If you were wondering what the data center has to do with the central station business, look around. Central stations have become data centers in and of their own rights; and their capacities will expand as monitoring of services and remote technologies continue on the upswing. Cooling and air distribution have become crucial for central stations.
When legacy cooling systems were designed, air delivery methods were totally reliant on a “chaos air distribution strategy.” Massive amounts of cool air were supplied through a jet stream to stir up stagnant or warm air in the data center. This supply of air cooled the IT equipment and moved warm air mass to the A/C return, or away from IT inlets. The hope was that the newly supplied, jet streamed air would reach all of the data center’s IT equipment -- relying on the same chaos strategy, the air conditioning system -- would extract the warm air generated by the IT equipment. The strategy didn’t work because increasing data loads kept driving up the amount of warm air present.
The vendor-based community responded to this challenge. Many ascertained that best-in-class data centers should employ a hot aisle/cold aisle arrangement of the IT racks. A short time later, as the IT loads continued to grow the problem became how to make the recently adopted hot/cold aisle system perform better.
Hot aisle versus cold
This “tale” of data center cooling was built on false assumptions and poor problem analysis. The hot aisle/cold aisle arrangement sounded like a good idea, but proved less than ideal for keeping pace with the cooling demands of high density equipment and added unwanted data center constraints and lack of flexibility for the manager.
A wider group on the supply side of the data center industry was quick to join the hot aisle/cold aisle movement. (After all, who doesn’t want to be part of the next great thing?) That thing turned out to be the supply side’s introduction of a new cooling platform that was dependent on the hot aisle/cold aisle arrangement and became a platform for a new industry segment called “supplemental cooling.”
Some of these products consumed additional floor space or made it impossible to pass interconnections of data cables from rack to rack, forcing the use of longer cables and additional rack-based exit/entry holes. Other supplemental cooling products created environmental health hazards.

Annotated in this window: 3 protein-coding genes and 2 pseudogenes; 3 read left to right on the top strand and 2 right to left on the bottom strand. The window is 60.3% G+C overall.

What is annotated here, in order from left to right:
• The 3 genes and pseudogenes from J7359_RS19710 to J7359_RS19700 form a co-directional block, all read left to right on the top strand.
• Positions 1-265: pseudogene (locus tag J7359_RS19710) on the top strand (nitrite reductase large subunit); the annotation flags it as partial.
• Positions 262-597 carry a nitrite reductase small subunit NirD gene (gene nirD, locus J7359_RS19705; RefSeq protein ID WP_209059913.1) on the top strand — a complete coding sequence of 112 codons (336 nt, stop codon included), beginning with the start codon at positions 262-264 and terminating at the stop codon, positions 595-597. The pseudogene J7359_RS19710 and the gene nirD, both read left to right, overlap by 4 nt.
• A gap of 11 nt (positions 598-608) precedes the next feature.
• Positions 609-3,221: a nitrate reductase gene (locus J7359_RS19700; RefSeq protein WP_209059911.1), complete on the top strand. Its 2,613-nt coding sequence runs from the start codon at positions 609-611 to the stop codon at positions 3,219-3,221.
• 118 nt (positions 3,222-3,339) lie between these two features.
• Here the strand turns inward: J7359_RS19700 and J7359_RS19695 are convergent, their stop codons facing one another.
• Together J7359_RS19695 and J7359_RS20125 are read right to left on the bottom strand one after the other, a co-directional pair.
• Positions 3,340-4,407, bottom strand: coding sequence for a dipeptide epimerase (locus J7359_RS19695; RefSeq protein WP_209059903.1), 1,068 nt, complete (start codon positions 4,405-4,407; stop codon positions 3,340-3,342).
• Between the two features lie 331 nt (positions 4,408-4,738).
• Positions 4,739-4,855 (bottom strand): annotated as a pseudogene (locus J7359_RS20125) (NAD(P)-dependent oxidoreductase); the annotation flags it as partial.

The root of the problem is the chaos model of air distribution. What today’s data center needs is a simple, scalable and organized air flow system.
The typical embodiment of this heat containment design strategy is a rack exhaust system that connects to a return plenum with a cold air either from a flooded room or under the floor supply system design. Another benefit of this type of system is its independence from the physical arrangement of the enclosures. Equipment can be organized in any row configuration and high density loads can be spread across the data center instead of in a dedicated location.
Remember, the legacy data center’s “front-facing the back-of-rack” row arrangement was how the problem started. Now the center can benefit from a heat containment strategy.
In a well-designed heat containment system, with an open cold air supply and contained exhaust airflow, both tiles in front of every rack can be dedicated to supplying cold air to that one rack, rather than splitting it between front-facing racks. This design allows the legacy floor plan—the method considered inefficient—to become the most efficient method for meeting the cold air demands of today’s data center.
A key benefit of heat containment, which includes a rear plenum implementation and the aggregation of all the heat into a single location, is that it allows the data center to take the best advantage of an integrated Air Side Economizer. An ASEer simply introduces cool outside air into the data center and provides a subsequent reduction in use of energy.